The Big-O notation (pronounced “big-oh”) is one of the most commonly used notations to describe the complexity of the algorithm. According to ^{[1] }

g(n) is said to be the upper-bound for the algorithm.

For the above two algorithms, the Big-O notations are: O(n) and O(n2). There are other asymptotic notations for describing complexity of algorithms. You can read more about them at [1]. If an algorithm has T(n) of the form, T(n) = a, its time-complexity is said to be O(1). That is, the algorithm operates in constant time. If the T(n) is of the form T(n) = anx + bnx-1 + .. + c, its time complexity is O(nx) and is said to operate in polynomial time. Similarly if T(n) = an + b, its time complexity is O(an) and is said to be an exponential time algorithm. Exponential time algorithms are the least desirable, and we usually strive to obtain a polynomial time solution to problems with such algorithms.

2.1.2 Best, Average and Worst Case Analysis

Let us look at another algorithm to sort I. This algorithm is known as Bubble Sort and is quite intuitive.

This algorithm basically iterates over the input sequence, and swaps adjacent elements if they are not in order. The sequence is traversed once again if a swap was performed in the last traversal through the sequence.

In several algorithms, T(n) varies with variation in the input. For example, in most of the cases, the time complexity of the above algorithm is O(n2). This is known as the average case. But realize that, in case the input is sorted in an ascending fashion, the time complexity becomes O(n), since the algorithm will iterate over I just once. Thus, the best case complexity of Bubble Sort is O(n). The worst-case complexity is simply the opposite of the best case complexity.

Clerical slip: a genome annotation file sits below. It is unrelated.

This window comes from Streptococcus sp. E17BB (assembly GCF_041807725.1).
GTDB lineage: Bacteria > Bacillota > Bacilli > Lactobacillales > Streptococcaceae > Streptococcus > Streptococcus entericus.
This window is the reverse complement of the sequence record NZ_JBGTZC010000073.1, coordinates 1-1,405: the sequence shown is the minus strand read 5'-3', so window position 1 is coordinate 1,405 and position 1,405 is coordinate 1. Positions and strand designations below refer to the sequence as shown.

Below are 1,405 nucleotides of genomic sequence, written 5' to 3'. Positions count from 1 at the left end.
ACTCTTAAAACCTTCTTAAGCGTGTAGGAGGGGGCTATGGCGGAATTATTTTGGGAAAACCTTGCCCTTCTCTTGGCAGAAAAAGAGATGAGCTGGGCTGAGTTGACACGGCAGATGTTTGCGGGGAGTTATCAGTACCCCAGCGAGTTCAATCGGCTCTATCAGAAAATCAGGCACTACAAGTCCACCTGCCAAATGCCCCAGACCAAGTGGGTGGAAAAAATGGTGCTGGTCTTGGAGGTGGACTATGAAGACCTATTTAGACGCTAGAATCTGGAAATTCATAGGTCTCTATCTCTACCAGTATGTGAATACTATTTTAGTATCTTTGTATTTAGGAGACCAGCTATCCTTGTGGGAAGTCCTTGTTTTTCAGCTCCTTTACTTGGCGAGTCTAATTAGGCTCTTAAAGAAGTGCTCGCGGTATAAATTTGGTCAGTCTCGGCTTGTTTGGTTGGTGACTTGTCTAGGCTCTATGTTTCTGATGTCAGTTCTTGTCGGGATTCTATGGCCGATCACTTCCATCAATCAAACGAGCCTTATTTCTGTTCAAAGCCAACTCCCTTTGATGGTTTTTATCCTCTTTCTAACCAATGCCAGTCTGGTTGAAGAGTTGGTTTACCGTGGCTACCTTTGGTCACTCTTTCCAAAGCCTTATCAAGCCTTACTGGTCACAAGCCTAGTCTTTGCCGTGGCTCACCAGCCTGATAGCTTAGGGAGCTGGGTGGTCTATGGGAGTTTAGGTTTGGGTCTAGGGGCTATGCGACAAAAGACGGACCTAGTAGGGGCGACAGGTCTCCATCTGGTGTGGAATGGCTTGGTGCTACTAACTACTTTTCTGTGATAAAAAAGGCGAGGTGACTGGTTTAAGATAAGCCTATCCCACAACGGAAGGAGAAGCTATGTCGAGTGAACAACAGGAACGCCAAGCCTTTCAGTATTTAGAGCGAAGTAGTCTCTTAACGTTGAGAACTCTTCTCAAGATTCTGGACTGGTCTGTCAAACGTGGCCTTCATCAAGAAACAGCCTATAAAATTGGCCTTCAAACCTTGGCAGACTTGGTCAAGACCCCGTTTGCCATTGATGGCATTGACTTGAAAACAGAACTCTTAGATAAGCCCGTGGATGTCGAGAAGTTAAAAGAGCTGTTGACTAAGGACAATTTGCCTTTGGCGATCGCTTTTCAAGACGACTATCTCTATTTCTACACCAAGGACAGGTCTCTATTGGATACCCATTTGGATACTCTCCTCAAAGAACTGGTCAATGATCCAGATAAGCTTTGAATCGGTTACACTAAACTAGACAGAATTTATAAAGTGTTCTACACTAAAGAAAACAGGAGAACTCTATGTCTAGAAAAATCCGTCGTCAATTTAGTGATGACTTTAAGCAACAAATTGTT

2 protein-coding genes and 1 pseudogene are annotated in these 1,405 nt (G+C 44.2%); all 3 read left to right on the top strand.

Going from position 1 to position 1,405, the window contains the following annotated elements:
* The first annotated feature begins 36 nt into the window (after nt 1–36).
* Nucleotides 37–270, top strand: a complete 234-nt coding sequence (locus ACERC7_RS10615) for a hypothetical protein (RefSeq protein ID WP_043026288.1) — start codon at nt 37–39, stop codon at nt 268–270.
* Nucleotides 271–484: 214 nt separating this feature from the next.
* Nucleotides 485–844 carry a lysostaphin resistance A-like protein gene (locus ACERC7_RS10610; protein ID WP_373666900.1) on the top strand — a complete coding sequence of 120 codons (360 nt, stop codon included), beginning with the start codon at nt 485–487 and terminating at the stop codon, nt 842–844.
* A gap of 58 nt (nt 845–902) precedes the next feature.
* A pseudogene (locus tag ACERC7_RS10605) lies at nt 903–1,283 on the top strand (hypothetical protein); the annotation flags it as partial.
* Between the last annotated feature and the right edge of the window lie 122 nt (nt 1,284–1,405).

2.1.3 How efficient is Selection Sort?

It turns out that the best, average and worst-case complexities for Selection Sort are all O(n2). However, there are other algorithms such as Quick Sort where the average-case complexity is O(n log n). Similarly Merge Sort also has an average complexity of O(n log n). There are other sorting methods which do not rely on comparison of elements and have still better complexities, such as Counting Sort, but we shall not get into the details of those here.

We realize that since algorithms like Quick Sort on an average case have the complexity as O(n log n), the number of steps required for sorting a sequence I with Quick Sort would definitely be lesser than those required to sort I with Selection Sort. It becomes quite tedious to sort using Selection Sort when n becomes larger than 104. An O(n log n) algorithm can still sort a 107 element array with relative ease.

2.2 Space Complexity

You already have the tools to find the space complexity of an algorithm, which is nothing else but an asymptotic bound on the space taken by the algorithm for a given input size n.

Just like we associated the big-O notation with time complexity, we can do the same with space-complexity, and find the best-case, average-case and worst-case space complexities for the algorithm.

3 Tasks for you:

- Study about the other asymptotic notations for time complexity.
- Derive the time complexity of Insertion Sort.

References

[1] Thomas H. Cormen, Charles E. Lesiserson, Ronald L. Rivest, Clifford Stein, Introduction to Algorithms, second edition, Prentice-Hall.